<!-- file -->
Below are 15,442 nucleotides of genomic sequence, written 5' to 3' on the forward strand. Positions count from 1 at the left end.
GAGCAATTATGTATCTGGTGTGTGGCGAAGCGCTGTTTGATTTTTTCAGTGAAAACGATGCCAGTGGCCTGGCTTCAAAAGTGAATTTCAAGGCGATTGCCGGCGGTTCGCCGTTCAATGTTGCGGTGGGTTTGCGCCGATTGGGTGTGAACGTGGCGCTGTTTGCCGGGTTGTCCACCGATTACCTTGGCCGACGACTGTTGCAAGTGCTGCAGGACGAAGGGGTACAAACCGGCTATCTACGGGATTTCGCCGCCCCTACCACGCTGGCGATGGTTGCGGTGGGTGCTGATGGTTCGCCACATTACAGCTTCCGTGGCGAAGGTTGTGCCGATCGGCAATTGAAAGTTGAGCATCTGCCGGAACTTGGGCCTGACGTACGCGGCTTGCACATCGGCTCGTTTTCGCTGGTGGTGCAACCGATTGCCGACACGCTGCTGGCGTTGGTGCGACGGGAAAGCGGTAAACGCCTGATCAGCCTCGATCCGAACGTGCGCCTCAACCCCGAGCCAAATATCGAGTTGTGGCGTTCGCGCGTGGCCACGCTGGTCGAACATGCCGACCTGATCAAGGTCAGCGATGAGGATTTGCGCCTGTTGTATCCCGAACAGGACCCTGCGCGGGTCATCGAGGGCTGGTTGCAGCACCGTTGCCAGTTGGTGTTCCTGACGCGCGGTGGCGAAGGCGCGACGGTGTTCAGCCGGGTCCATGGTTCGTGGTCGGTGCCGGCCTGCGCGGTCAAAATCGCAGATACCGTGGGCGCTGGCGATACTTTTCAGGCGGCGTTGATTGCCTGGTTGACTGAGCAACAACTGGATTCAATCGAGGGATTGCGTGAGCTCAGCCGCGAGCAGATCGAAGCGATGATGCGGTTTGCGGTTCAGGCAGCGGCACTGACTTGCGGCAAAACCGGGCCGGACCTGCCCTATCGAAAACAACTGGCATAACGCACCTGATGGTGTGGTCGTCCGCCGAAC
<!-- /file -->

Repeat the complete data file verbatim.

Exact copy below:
Below are 15,442 nucleotides of genomic sequence, written 5' to 3' on the forward strand. Positions count from 1 at the left end.
GAGCAATTATGTATCTGGTGTGTGGCGAAGCGCTGTTTGATTTTTTCAGTGAAAACGATGCCAGTGGCCTGGCTTCAAAAGTGAATTTCAAGGCGATTGCCGGCGGTTCGCCGTTCAATGTTGCGGTGGGTTTGCGCCGATTGGGTGTGAACGTGGCGCTGTTTGCCGGGTTGTCCACCGATTACCTTGGCCGACGACTGTTGCAAGTGCTGCAGGACGAAGGGGTACAAACCGGCTATCTACGGGATTTCGCCGCCCCTACCACGCTGGCGATGGTTGCGGTGGGTGCTGATGGTTCGCCACATTACAGCTTCCGTGGCGAAGGTTGTGCCGATCGGCAATTGAAAGTTGAGCATCTGCCGGAACTTGGGCCTGACGTACGCGGCTTGCACATCGGCTCGTTTTCGCTGGTGGTGCAACCGATTGCCGACACGCTGCTGGCGTTGGTGCGACGGGAAAGCGGTAAACGCCTGATCAGCCTCGATCCGAACGTGCGCCTCAACCCCGAGCCAAATATCGAGTTGTGGCGTTCGCGCGTGGCCACGCTGGTCGAACATGCCGACCTGATCAAGGTCAGCGATGAGGATTTGCGCCTGTTGTATCCCGAACAGGACCCTGCGCGGGTCATCGAGGGCTGGTTGCAGCACCGTTGCCAGTTGGTGTTCCTGACGCGCGGTGGCGAAGGCGCGACGGTGTTCAGCCGGGTCCATGGTTCGTGGTCGGTGCCGGCCTGCGCGGTCAAAATCGCAGATACCGTGGGCGCTGGCGATACTTTTCAGGCGGCGTTGATTGCCTGGTTGACTGAGCAACAACTGGATTCAATCGAGGGATTGCGTGAGCTCAGCCGCGAGCAGATCGAAGCGATGATGCGGTTTGCGGTTCAGGCAGCGGCACTGACTTGCGGCAAAACCGGGCCGGACCTGCCCTATCGAAAACAACTGGCATAACGCACCTGATGGTGTGGTCGTCCGCCGAAC